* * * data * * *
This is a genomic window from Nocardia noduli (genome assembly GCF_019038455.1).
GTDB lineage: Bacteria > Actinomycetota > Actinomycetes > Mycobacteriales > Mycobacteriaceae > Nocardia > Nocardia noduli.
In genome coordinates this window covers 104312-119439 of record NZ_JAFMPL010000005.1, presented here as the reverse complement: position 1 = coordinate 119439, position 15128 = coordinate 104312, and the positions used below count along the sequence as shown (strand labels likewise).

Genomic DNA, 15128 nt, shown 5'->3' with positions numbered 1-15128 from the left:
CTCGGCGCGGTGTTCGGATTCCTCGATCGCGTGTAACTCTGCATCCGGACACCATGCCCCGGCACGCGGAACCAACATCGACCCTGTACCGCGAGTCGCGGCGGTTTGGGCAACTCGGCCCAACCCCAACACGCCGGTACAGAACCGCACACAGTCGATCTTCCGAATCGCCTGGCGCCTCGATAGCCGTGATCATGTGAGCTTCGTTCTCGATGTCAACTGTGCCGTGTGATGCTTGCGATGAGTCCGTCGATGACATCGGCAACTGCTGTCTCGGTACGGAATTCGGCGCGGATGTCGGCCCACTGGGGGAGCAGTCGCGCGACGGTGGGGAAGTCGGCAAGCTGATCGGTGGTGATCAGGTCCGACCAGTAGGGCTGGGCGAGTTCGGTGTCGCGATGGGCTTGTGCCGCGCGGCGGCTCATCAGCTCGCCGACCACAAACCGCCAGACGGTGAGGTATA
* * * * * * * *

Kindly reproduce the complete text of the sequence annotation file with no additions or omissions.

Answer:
This is a genomic window from Nocardia noduli (genome assembly GCF_019038455.1).
GTDB lineage: Bacteria > Actinomycetota > Actinomycetes > Mycobacteriales > Mycobacteriaceae > Nocardia > Nocardia noduli.
In genome coordinates this window covers 104312-119439 of record NZ_JAFMPL010000005.1, presented here as the reverse complement: position 1 = coordinate 119439, position 15128 = coordinate 104312, and the positions used below count along the sequence as shown (strand labels likewise).

Genomic DNA, 15128 nt, shown 5'->3' with positions numbered 1-15128 from the left:
CTCGGCGCGGTGTTCGGATTCCTCGATCGCGTGTAACTCTGCATCCGGACACCATGCCCCGGCACGCGGAACCAACATCGACCCTGTACCGCGAGTCGCGGCGGTTTGGGCAACTCGGCCCAACCCCAACACGCCGGTACAGAACCGCACACAGTCGATCTTCCGAATCGCCTGGCGCCTCGATAGCCGTGATCATGTGAGCTTCGTTCTCGATGTCAACTGTGCCGTGTGATGCTTGCGATGAGTCCGTCGATGACATCGGCAACTGCTGTCTCGGTACGGAATTCGGCGCGGATGTCGGCCCACTGGGGGAGCAGTCGCGCGACGGTGGGGAAGTCGGCAAGCTGATCGGTGGTGATCAGGTCCGACCAGTAGGGCTGGGCGAGTTCGGTGTCGCGATGGGCTTGTGCCGCGCGGCGGCTCATCAGCTCGCCGACCACAAACCGCCAGACGGTGAGGTATA